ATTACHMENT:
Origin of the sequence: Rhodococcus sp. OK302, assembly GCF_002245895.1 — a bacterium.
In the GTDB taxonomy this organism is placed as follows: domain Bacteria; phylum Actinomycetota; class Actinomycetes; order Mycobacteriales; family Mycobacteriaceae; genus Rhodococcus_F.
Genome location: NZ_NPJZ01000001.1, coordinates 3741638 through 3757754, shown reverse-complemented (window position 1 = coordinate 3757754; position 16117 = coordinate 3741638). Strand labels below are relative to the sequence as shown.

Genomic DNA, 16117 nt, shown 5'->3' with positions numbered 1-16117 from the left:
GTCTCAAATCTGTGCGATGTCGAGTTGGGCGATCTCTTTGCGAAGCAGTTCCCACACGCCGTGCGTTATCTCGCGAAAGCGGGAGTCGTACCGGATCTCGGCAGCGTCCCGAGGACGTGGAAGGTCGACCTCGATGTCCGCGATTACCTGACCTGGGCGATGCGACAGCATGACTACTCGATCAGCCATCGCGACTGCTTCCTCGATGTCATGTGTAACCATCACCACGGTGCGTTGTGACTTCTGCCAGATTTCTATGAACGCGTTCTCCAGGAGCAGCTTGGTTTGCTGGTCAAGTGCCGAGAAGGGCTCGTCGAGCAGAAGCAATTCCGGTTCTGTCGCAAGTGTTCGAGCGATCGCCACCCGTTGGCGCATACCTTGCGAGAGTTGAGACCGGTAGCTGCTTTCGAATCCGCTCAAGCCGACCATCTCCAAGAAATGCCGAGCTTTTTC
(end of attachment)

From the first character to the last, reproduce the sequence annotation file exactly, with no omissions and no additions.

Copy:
Origin of the sequence: Rhodococcus sp. OK302, assembly GCF_002245895.1 — a bacterium.
In the GTDB taxonomy this organism is placed as follows: domain Bacteria; phylum Actinomycetota; class Actinomycetes; order Mycobacteriales; family Mycobacteriaceae; genus Rhodococcus_F.
Genome location: NZ_NPJZ01000001.1, coordinates 3741638 through 3757754, shown reverse-complemented (window position 1 = coordinate 3757754; position 16117 = coordinate 3741638). Strand labels below are relative to the sequence as shown.

Genomic DNA, 16117 nt, shown 5'->3' with positions numbered 1-16117 from the left:
GTCTCAAATCTGTGCGATGTCGAGTTGGGCGATCTCTTTGCGAAGCAGTTCCCACACGCCGTGCGTTATCTCGCGAAAGCGGGAGTCGTACCGGATCTCGGCAGCGTCCCGAGGACGTGGAAGGTCGACCTCGATGTCCGCGATTACCTGACCTGGGCGATGCGACAGCATGACTACTCGATCAGCCATCGCGACTGCTTCCTCGATGTCATGTGTAACCATCACCACGGTGCGTTGTGACTTCTGCCAGATTTCTATGAACGCGTTCTCCAGGAGCAGCTTGGTTTGCTGGTCAAGTGCCGAGAAGGGCTCGTCGAGCAGAAGCAATTCCGGTTCTGTCGCAAGTGTTCGAGCGATCGCCACCCGTTGGCGCATACCTTGCGAGAGTTGAGACCGGTAGCTGCTTTCGAATCCGCTCAAGCCGACCATCTCCAAGAAATGCCGAGCTTTTTC